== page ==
Home > General Knowledge, Law > 35/365 – Fundamental Rights

35/365 – Fundamental Rights

Fundamental Rights is a charter of rights contained in the Constitution of India. It guarantees civil liberties such that all Indians can lead their lives in peace and harmony as citizens of India. These include individual rights common to most liberal democracies, such as equality before law, freedom of speech and expression, freedom of association and peaceful assembly, freedom to practice religion, and the right to constitutional remedies for the protection of civil rights by means of writs such as habeas corpus.

The Fundamental Rights are defined as basic human freedoms which every Indian citizen has the right to enjoy for a proper and harmonious development of personality. These rights universally apply to all citizens, irrespective of race, place of birth, religion, caste, creed, color or Gender. They are enforceable by the courts, subject to certain restrictions. The seven fundamental rights recognised by the constitution are:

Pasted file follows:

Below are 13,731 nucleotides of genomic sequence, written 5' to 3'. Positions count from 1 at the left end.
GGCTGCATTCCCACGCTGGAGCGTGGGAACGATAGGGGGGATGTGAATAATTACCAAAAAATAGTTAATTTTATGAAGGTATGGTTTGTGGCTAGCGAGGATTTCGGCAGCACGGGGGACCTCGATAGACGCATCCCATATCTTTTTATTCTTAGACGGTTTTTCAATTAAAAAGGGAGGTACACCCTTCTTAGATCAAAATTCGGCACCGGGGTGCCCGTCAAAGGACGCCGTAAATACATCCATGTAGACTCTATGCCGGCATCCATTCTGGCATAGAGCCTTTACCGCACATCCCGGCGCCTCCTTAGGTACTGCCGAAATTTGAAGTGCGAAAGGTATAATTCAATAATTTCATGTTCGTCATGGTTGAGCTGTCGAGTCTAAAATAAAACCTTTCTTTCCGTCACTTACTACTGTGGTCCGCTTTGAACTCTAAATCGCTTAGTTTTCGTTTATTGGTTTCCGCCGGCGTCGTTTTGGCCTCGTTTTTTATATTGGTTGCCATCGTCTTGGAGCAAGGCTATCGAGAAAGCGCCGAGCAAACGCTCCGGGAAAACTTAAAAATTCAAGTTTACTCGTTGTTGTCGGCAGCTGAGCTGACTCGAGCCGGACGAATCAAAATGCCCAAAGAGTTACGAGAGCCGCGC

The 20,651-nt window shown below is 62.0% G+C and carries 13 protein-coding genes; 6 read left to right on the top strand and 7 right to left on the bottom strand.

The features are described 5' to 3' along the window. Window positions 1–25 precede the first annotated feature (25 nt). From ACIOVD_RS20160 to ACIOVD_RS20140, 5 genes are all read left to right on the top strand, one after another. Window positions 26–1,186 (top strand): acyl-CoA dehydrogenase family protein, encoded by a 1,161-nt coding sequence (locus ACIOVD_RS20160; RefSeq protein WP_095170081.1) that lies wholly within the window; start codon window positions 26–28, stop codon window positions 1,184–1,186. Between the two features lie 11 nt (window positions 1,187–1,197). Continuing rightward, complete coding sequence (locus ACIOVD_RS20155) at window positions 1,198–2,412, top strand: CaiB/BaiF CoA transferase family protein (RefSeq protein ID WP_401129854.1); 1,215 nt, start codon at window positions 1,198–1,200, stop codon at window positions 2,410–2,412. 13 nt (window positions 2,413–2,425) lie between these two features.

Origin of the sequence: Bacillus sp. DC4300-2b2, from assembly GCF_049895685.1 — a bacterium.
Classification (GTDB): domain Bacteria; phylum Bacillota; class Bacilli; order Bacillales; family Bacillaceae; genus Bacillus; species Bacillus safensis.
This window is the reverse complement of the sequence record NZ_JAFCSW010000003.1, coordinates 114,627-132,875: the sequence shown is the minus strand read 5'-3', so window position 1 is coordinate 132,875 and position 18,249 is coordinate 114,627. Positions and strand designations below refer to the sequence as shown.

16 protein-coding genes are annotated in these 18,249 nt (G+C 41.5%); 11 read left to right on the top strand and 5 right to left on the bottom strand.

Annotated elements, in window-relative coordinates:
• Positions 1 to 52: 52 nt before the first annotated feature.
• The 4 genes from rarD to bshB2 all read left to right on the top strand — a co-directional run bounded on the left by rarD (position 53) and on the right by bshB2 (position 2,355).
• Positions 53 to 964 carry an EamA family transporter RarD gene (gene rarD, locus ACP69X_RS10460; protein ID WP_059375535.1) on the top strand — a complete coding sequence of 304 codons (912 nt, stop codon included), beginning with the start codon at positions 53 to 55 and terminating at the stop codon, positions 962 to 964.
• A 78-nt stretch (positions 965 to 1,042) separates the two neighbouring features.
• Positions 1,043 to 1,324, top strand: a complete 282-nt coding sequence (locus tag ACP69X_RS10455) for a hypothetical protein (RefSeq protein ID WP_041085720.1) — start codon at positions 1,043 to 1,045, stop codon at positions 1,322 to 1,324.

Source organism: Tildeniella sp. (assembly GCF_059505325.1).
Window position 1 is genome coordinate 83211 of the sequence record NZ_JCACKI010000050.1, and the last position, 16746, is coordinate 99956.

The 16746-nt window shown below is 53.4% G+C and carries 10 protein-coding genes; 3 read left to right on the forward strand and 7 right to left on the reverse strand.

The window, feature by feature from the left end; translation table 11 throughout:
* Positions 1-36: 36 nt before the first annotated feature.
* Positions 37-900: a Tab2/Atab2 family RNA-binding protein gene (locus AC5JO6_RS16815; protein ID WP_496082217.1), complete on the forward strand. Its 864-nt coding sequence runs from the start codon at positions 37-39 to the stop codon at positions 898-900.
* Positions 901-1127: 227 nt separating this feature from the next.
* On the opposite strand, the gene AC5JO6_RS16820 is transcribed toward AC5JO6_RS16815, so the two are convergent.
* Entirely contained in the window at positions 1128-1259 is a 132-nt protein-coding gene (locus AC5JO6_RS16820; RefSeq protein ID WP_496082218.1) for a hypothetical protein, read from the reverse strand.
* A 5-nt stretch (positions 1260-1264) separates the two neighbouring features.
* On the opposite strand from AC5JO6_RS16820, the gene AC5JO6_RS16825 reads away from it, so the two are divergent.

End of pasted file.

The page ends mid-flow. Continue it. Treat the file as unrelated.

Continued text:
1. Right to equality, including equality before law, prohibition of discrimination on grounds of religion, race, caste, sex or place of birth, and equality of opportunity in matters of employment

2. Right to freedom of speech and expression, assembly, association or union, movement, residence, and right to practice any profession or occupation (some of these rights are subject to security of the State, friendly relations with foreign countries, public order, decency or morality)

3. Right against exploitation, prohibiting all forms of forced labour, child labour and traffic in human beings;

4. Right to freedom of conscience and free profession, practice, and propagation of religion;

5. Right of any section of citizens to conserve their culture, language or script, and right of minorities to establish and administer educational institutions of their choice; and

6. Right to constitutional remedies for enforcement of Fundamental Rights.

7. Right to education

Fundamental rights for Indians have also been aimed at overturning the inequalities of pre-independence social practices. Specifically, they have also been used to abolish untouchability and hence prohibit discrimination on the grounds of religion, race, caste, sex, or place of birth.

 Source:

www.facts-about-india.com/fundamental-rights-in-India.php
http://india.gov.in/knowindia/fundamental_rights.php

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Categories: General Knowledge, Law
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